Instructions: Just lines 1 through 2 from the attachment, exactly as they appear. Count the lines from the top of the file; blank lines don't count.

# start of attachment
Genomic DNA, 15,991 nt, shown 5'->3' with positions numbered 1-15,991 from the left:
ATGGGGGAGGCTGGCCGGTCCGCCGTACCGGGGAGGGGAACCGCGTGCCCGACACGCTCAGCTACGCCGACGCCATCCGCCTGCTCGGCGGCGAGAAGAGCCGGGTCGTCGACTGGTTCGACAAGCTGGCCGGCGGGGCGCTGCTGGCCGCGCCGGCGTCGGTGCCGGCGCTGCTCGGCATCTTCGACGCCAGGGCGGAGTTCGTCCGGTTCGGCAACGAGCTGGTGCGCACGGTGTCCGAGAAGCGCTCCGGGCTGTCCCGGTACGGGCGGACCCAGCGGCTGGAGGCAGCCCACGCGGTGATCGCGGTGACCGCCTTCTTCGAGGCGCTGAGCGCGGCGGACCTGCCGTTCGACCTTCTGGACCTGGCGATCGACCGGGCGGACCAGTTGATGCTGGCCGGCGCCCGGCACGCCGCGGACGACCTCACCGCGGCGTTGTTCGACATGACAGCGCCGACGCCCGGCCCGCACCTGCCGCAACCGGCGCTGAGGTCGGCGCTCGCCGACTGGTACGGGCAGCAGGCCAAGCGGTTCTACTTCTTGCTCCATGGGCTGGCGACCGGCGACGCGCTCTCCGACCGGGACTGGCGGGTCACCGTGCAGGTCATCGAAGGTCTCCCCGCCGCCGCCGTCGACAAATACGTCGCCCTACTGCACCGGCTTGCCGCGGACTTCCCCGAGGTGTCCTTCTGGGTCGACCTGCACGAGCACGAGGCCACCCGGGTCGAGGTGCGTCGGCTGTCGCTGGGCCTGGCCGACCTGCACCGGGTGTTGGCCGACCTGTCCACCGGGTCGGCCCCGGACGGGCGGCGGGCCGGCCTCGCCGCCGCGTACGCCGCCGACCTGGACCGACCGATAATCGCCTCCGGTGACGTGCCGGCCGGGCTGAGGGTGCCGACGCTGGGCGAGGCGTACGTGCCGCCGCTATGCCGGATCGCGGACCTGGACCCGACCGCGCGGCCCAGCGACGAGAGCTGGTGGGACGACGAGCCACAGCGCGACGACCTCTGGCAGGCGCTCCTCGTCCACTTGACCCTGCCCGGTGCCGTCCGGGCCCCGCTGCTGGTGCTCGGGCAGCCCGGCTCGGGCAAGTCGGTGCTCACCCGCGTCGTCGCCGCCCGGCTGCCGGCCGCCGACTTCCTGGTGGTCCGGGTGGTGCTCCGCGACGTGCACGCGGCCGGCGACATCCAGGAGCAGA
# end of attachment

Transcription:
Genomic DNA, 15,991 nt, shown 5'->3' with positions numbered 1-15,991 from the left:
ATGGGGGAGGCTGGCCGGTCCGCCGTACCGGGGAGGGGAACCGCGTGCCCGACACGCTCAGCTACGCCGACGCCATCCGCCTGCTCGGCGGCGAGAAGAGCCGGGTCGTCGACTGGTTCGACAAGCTGGCCGGCGGGGCGCTGCTGGCCGCGCCGGCGTCGGTGCCGGCGCTGCTCGGCATCTTCGACGCCAGGGCGGAGTTCGTCCGGTTCGGCAACGAGCTGGTGCGCACGGTGTCCGAGAAGCGCTCCGGGCTGTCCCGGTACGGGCGGACCCAGCGGCTGGAGGCAGCCCACGCGGTGATCGCGGTGACCGCCTTCTTCGAGGCGCTGAGCGCGGCGGACCTGCCGTTCGACCTTCTGGACCTGGCGATCGACCGGGCGGACCAGTTGATGCTGGCCGGCGCCCGGCACGCCGCGGACGACCTCACCGCGGCGTTGTTCGACATGACAGCGCCGACGCCCGGCCCGCACCTGCCGCAACCGGCGCTGAGGTCGGCGCTCGCCGACTGGTACGGGCAGCAGGCCAAGCGGTTCTACTTCTTGCTCCATGGGCTGGCGACCGGCGACGCGCTCTCCGACCGGGACTGGCGGGTCACCGTGCAGGTCATCGAAGGTCTCCCCGCCGCCGCCGTCGACAAATACGTCGCCCTACTGCACCGGCTTGCCGCGGACTTCCCCGAGGTGTCCTTCTGGGTCGACCTGCACGAGCACGAGGCCACCCGGGTCGAGGTGCGTCGGCTGTCGCTGGGCCTGGCCGACCTGCACCGGGTGTTGGCCGACCTGTCCACCGGGTCGGCCCCGGACGGGCGGCGGGCCGGCCTCGCCGCCGCGTACGCCGCCGACCTGGACCGACCGATAATCGCCTCCGGTGACGTGCCGGCCGGGCTGAGGGTGCCGACGCTGGGCGAGGCGTACGTGCCGCCGCTATGCCGGATCGCGGACCTGGACCCGACCGCGCGGCCCAGCGACGAGAGCTGGTGGGACGACGAGCCACAGCGCGACGACCTCTGGCAGGCGCTCCTCGTCCACTTGACCCTGCCCGGTGCCGTCCGGGCCCCGCTGCTGGTGCTCGGGCAGCCCGGCTCGGGCAAGTCGGTGCTCACCCGCGTCGTCGCCGCCCGGCTGCCGGCCGCCGACTTCCTGGTGGTCCGGGTGGTGCTCCGCGACGTGCACGCGGCCGGCGACATCCAGGAGCAGA